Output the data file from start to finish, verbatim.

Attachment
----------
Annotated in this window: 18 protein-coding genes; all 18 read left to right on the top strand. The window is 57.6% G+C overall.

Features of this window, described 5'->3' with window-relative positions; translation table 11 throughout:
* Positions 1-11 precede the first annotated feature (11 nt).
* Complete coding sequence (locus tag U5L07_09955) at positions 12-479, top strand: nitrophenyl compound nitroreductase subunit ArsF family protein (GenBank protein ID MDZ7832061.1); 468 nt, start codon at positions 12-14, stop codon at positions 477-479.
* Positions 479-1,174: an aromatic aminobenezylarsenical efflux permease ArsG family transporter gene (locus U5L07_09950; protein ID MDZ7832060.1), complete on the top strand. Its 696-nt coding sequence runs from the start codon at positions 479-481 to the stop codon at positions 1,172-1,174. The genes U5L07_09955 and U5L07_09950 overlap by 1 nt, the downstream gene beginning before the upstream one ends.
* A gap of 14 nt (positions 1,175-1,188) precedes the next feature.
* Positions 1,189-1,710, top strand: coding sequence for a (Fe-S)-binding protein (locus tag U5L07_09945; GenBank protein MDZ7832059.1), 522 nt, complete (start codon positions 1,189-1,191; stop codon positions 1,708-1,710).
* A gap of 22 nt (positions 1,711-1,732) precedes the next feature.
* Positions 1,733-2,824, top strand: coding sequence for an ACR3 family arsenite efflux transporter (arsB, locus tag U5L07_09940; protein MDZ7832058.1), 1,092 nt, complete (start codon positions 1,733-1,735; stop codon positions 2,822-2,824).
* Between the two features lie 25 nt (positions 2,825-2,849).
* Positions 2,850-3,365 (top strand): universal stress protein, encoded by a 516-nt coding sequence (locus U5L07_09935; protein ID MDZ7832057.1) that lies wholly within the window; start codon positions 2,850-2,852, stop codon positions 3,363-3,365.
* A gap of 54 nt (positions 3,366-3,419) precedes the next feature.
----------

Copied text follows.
Annotated in this window: 18 protein-coding genes; all 18 read left to right on the top strand. The window is 57.6% G+C overall.

Features of this window, described 5'->3' with window-relative positions; translation table 11 throughout:
* Positions 1-11 precede the first annotated feature (11 nt).
* Complete coding sequence (locus tag U5L07_09955) at positions 12-479, top strand: nitrophenyl compound nitroreductase subunit ArsF family protein (GenBank protein ID MDZ7832061.1); 468 nt, start codon at positions 12-14, stop codon at positions 477-479.
* Positions 479-1,174: an aromatic aminobenezylarsenical efflux permease ArsG family transporter gene (locus U5L07_09950; protein ID MDZ7832060.1), complete on the top strand. Its 696-nt coding sequence runs from the start codon at positions 479-481 to the stop codon at positions 1,172-1,174. The genes U5L07_09955 and U5L07_09950 overlap by 1 nt, the downstream gene beginning before the upstream one ends.
* A gap of 14 nt (positions 1,175-1,188) precedes the next feature.
* Positions 1,189-1,710, top strand: coding sequence for a (Fe-S)-binding protein (locus tag U5L07_09945; GenBank protein MDZ7832059.1), 522 nt, complete (start codon positions 1,189-1,191; stop codon positions 1,708-1,710).
* A gap of 22 nt (positions 1,711-1,732) precedes the next feature.
* Positions 1,733-2,824, top strand: coding sequence for an ACR3 family arsenite efflux transporter (arsB, locus tag U5L07_09940; protein MDZ7832058.1), 1,092 nt, complete (start codon positions 1,733-1,735; stop codon positions 2,822-2,824).
* Between the two features lie 25 nt (positions 2,825-2,849).
* Positions 2,850-3,365 (top strand): universal stress protein, encoded by a 516-nt coding sequence (locus U5L07_09935; protein ID MDZ7832057.1) that lies wholly within the window; start codon positions 2,850-2,852, stop codon positions 3,363-3,365.
* A gap of 54 nt (positions 3,366-3,419) precedes the next feature.